Landes


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Landes

(läNd), region, SW France. It is a vast, flat, nearly triangular tract of sand and marshland, stretching along the Atlantic coast for more than 100 mi (160 km) between the Adour River and the Médoc region and reaching inland as far as 40 mi (60 km). It thus covers most of Landes dept. and part of Gironde dept. and converges on Nérac (Lot-et-Garonne). Formerly, sheep grazing was the only occupation in this insalubrious region, but much of the land has been reclaimed through drainage and the planting of pine forests. Agriculture is progressing and lumber and resins are important products. The chief towns are Mont-de-Marsan, Dax, and Arcachon, a popular resort.

Landes,

department (1990 pop. 313,100), SW France, in GasconyGascony
, Fr. Gascogne, region of SW France. It is now coextensive with the departments of Landes, Gers, and Hautes-Pyrénées and parts of Pyrénées-Atlantiques, Lot-et-Garonne, Tarn-et-Garonne, Haute-Garonne, Gironde, and Ariège.
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, on the Atlantic coast. Mont-de-Marsan is the capital.

Landes

 

a department in southwestern France, on the coast of the Bay of Biscay of the Alantic Ocean. Area, 9,400 sq km; population, 281,000 (1971). Administrative center, Mont-de-Marsan.

Much of Landes Department consists of a sandy plain called the Landes. In the south are the foothills of the Pyrenees, cut by tributaries of the Adour River. About two-thirds of the territory is covered with forest. The basis of the economy is forestry and a lumber industry. There are oil wells near Parentis-en-Born. In agriculture, corn and grapes are cultivated, and cattle, pigs, and sheep are bred (cheese is produced, including Roquefort). There is also an oyster industry. Resorts include Dax, Capreton, and Mimizan.

Landes

1. a department of SW France, in Aquitaine region. Capital: Mont-de-Marsan. Pop.: 341 254 (2003 est.). Area: 9364 sq. km (3652 sq. miles)
2. a region of SW France, on the Bay of Biscay: occupies most of the Landes department and parts of Gironde and Lot-et-Garonne; consists chiefly of the most extensive forest in France. Area: 14 000 sq. km (5400 sq. miles)
References in periodicals archive ?
A visit to Les Landes is something I can highly recommend.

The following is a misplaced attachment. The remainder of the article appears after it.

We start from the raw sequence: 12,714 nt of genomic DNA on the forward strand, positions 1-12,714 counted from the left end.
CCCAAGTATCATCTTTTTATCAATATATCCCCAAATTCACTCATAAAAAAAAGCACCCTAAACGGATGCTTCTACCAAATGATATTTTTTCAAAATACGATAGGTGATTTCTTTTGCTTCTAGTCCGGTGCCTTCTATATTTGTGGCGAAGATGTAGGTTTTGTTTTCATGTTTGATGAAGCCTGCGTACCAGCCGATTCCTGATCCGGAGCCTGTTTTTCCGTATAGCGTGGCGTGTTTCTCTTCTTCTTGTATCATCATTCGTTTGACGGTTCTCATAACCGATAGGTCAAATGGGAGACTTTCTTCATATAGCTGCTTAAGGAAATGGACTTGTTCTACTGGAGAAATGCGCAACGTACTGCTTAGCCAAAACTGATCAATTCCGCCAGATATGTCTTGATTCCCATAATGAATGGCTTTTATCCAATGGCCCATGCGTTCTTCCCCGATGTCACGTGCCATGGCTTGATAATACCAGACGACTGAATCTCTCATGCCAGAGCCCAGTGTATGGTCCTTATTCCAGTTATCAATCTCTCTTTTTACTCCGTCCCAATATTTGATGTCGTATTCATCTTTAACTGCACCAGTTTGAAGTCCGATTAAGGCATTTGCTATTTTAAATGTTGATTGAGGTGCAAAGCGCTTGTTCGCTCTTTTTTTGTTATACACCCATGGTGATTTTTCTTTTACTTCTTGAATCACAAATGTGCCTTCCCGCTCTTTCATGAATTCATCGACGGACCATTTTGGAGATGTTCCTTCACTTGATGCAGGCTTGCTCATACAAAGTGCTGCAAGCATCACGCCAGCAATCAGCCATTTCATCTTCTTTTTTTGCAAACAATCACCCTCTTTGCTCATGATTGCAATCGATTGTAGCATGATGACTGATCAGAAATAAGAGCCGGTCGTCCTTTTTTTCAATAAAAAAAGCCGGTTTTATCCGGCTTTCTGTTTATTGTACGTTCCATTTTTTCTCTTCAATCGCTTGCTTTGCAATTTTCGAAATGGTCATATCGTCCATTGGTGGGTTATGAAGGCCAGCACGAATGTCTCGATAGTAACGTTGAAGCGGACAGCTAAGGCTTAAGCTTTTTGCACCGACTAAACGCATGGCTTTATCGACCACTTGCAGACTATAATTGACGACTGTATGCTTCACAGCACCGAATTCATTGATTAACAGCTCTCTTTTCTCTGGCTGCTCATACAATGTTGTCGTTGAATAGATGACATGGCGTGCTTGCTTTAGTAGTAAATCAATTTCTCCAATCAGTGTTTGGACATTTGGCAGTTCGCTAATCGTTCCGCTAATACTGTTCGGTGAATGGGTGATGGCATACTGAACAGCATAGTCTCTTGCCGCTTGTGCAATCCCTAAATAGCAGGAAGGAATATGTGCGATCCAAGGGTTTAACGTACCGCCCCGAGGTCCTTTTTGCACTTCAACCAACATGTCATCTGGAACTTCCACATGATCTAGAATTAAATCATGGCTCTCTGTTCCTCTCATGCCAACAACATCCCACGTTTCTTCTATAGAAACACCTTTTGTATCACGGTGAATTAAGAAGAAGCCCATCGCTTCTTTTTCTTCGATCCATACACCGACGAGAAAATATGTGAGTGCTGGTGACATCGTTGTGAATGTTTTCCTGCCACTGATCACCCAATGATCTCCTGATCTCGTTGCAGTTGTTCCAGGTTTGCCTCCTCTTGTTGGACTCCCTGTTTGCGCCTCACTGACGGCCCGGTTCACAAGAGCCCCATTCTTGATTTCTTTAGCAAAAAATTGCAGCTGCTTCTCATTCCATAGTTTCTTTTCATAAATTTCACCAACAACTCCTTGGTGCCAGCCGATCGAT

Then the group "had the novel idea at the time of playing a whole set of Beatles songs," said Landes, who wasn't on board at the time.
Landes's casual reference to the builder of the Model T is characteristic of the author's tone.
Landes says balancing the sensitivity of tax accruals with the need for auditors to obtain evidence "puts us between the proverbial rock and a hard place." He adds that "investors, the PCAOB and the SEC are expecting us to do our job; we can only do that when we have access to sufficient appropriate evidence to support clients' assertions and to support our opinion.'"
Landes: Several years ago, the AICPA's board of directors and council approved increasing the ASB's membership to 19 from 15 to better represent our constituency, which includes small and large firms, educators, the state boards of accountancy, the government community, other federal and state regulators, private investors and other users of nonissuer financial statements, whose support the ASB needs to effectively serve private business and government entities.
Existing Landes journals include "Annexins," "Cancer Biology & Therapy," "Cell Cycle," "Organogenesis" and "RNA Biology." The company has plans to launch as many as 17 additional journals through the end of 2007, including such titles as "NanoMedicine," "Molecular Motors," "Tissue Regeneration" and "Digital Signalling & Processing in Medicine ' & Biology."
The store, which Landes said is unlike any other dollar store concepts, carries cell phone accessories, kitchen utensils, collectibles, picture frames and scented and gel candles.
Landes examines the expectations Ojibwa society placed on women and their responses to these, and how the norms of behavior for Ojibwa women were modified by life events such as illness or mistreatment.
Now that he is in his 70s, Landes's game must be slowing down, and one can picture him these days using an old man's guile, and winning with it.
After a brief but poignant "Introduction" (more on this later), Landes devotes a couple of chapters to the influence of geography on history.
My aim in writing this book," David Landes announces at the outset of this richly rewarding study, "is to do world history." As bold as that goal might be, the author's real ambition is larger still.
One cannot make the same criticism of David Landes' The Wealth and Poverty of Nations: Why Some Are So Rich and Some So Poor.